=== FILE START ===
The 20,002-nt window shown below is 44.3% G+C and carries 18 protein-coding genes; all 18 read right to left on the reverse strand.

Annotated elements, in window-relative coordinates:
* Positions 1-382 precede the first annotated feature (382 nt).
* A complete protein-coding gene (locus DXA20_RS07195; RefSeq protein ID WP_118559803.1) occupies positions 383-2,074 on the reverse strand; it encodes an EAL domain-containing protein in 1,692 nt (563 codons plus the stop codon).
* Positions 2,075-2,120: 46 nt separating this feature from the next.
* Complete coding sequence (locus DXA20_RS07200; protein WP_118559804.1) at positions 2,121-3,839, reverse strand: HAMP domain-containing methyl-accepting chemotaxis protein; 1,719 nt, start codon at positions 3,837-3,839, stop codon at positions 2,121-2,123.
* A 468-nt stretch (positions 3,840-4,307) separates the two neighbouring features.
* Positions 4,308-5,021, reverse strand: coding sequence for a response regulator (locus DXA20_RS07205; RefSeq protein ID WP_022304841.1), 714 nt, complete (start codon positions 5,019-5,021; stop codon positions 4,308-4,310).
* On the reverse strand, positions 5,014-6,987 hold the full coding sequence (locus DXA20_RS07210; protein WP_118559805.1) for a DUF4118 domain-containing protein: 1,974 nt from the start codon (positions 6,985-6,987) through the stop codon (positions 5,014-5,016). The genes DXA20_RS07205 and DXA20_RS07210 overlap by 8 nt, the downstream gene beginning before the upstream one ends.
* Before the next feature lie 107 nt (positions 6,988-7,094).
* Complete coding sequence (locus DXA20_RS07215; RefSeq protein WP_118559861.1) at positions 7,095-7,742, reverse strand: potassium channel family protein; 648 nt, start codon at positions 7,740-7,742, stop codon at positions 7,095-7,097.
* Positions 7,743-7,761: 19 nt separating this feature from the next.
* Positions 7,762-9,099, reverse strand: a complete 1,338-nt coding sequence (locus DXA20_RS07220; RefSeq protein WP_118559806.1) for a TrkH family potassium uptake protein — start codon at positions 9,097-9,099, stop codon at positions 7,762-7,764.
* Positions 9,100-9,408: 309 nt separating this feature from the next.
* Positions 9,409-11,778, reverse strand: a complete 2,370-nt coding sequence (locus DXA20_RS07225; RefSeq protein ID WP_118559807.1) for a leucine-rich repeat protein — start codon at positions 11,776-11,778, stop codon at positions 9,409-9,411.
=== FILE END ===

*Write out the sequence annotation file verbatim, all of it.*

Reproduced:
The 20,002-nt window shown below is 44.3% G+C and carries 18 protein-coding genes; all 18 read right to left on the reverse strand.

Annotated elements, in window-relative coordinates:
* Positions 1-382 precede the first annotated feature (382 nt).
* A complete protein-coding gene (locus DXA20_RS07195; RefSeq protein ID WP_118559803.1) occupies positions 383-2,074 on the reverse strand; it encodes an EAL domain-containing protein in 1,692 nt (563 codons plus the stop codon).
* Positions 2,075-2,120: 46 nt separating this feature from the next.
* Complete coding sequence (locus DXA20_RS07200; protein WP_118559804.1) at positions 2,121-3,839, reverse strand: HAMP domain-containing methyl-accepting chemotaxis protein; 1,719 nt, start codon at positions 3,837-3,839, stop codon at positions 2,121-2,123.
* A 468-nt stretch (positions 3,840-4,307) separates the two neighbouring features.
* Positions 4,308-5,021, reverse strand: coding sequence for a response regulator (locus DXA20_RS07205; RefSeq protein ID WP_022304841.1), 714 nt, complete (start codon positions 5,019-5,021; stop codon positions 4,308-4,310).
* On the reverse strand, positions 5,014-6,987 hold the full coding sequence (locus DXA20_RS07210; protein WP_118559805.1) for a DUF4118 domain-containing protein: 1,974 nt from the start codon (positions 6,985-6,987) through the stop codon (positions 5,014-5,016). The genes DXA20_RS07205 and DXA20_RS07210 overlap by 8 nt, the downstream gene beginning before the upstream one ends.
* Before the next feature lie 107 nt (positions 6,988-7,094).
* Complete coding sequence (locus DXA20_RS07215; RefSeq protein WP_118559861.1) at positions 7,095-7,742, reverse strand: potassium channel family protein; 648 nt, start codon at positions 7,740-7,742, stop codon at positions 7,095-7,097.
* Positions 7,743-7,761: 19 nt separating this feature from the next.
* Positions 7,762-9,099, reverse strand: a complete 1,338-nt coding sequence (locus DXA20_RS07220; RefSeq protein WP_118559806.1) for a TrkH family potassium uptake protein — start codon at positions 9,097-9,099, stop codon at positions 7,762-7,764.
* Positions 9,100-9,408: 309 nt separating this feature from the next.
* Positions 9,409-11,778, reverse strand: a complete 2,370-nt coding sequence (locus DXA20_RS07225; RefSeq protein ID WP_118559807.1) for a leucine-rich repeat protein — start codon at positions 11,776-11,778, stop codon at positions 9,409-9,411.